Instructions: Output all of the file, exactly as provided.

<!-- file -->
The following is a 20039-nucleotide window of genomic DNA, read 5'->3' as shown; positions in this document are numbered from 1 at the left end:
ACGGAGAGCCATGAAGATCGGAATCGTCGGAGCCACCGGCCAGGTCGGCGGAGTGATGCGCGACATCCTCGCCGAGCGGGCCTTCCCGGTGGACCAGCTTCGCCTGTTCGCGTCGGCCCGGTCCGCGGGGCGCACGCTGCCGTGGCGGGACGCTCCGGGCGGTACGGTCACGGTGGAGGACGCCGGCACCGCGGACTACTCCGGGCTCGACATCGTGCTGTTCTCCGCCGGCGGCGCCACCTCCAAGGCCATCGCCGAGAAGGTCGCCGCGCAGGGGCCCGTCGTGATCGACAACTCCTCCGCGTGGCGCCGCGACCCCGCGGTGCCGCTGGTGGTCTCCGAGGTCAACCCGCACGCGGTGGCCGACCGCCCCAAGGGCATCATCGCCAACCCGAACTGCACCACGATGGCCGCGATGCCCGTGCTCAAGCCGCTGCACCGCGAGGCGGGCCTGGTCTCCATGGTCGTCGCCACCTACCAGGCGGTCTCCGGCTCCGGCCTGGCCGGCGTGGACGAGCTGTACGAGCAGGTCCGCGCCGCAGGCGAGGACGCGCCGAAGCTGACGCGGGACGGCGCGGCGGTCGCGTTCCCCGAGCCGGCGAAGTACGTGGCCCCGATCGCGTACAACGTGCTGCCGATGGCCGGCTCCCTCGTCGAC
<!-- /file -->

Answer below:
The following is a 20039-nucleotide window of genomic DNA, read 5'->3' as shown; positions in this document are numbered from 1 at the left end:
ACGGAGAGCCATGAAGATCGGAATCGTCGGAGCCACCGGCCAGGTCGGCGGAGTGATGCGCGACATCCTCGCCGAGCGGGCCTTCCCGGTGGACCAGCTTCGCCTGTTCGCGTCGGCCCGGTCCGCGGGGCGCACGCTGCCGTGGCGGGACGCTCCGGGCGGTACGGTCACGGTGGAGGACGCCGGCACCGCGGACTACTCCGGGCTCGACATCGTGCTGTTCTCCGCCGGCGGCGCCACCTCCAAGGCCATCGCCGAGAAGGTCGCCGCGCAGGGGCCCGTCGTGATCGACAACTCCTCCGCGTGGCGCCGCGACCCCGCGGTGCCGCTGGTGGTCTCCGAGGTCAACCCGCACGCGGTGGCCGACCGCCCCAAGGGCATCATCGCCAACCCGAACTGCACCACGATGGCCGCGATGCCCGTGCTCAAGCCGCTGCACCGCGAGGCGGGCCTGGTCTCCATGGTCGTCGCCACCTACCAGGCGGTCTCCGGCTCCGGCCTGGCCGGCGTGGACGAGCTGTACGAGCAGGTCCGCGCCGCAGGCGAGGACGCGCCGAAGCTGACGCGGGACGGCGCGGCGGTCGCGTTCCCCGAGCCGGCGAAGTACGTGGCCCCGATCGCGTACAACGTGCTGCCGATGGCCGGCTCCCTCGTCGAC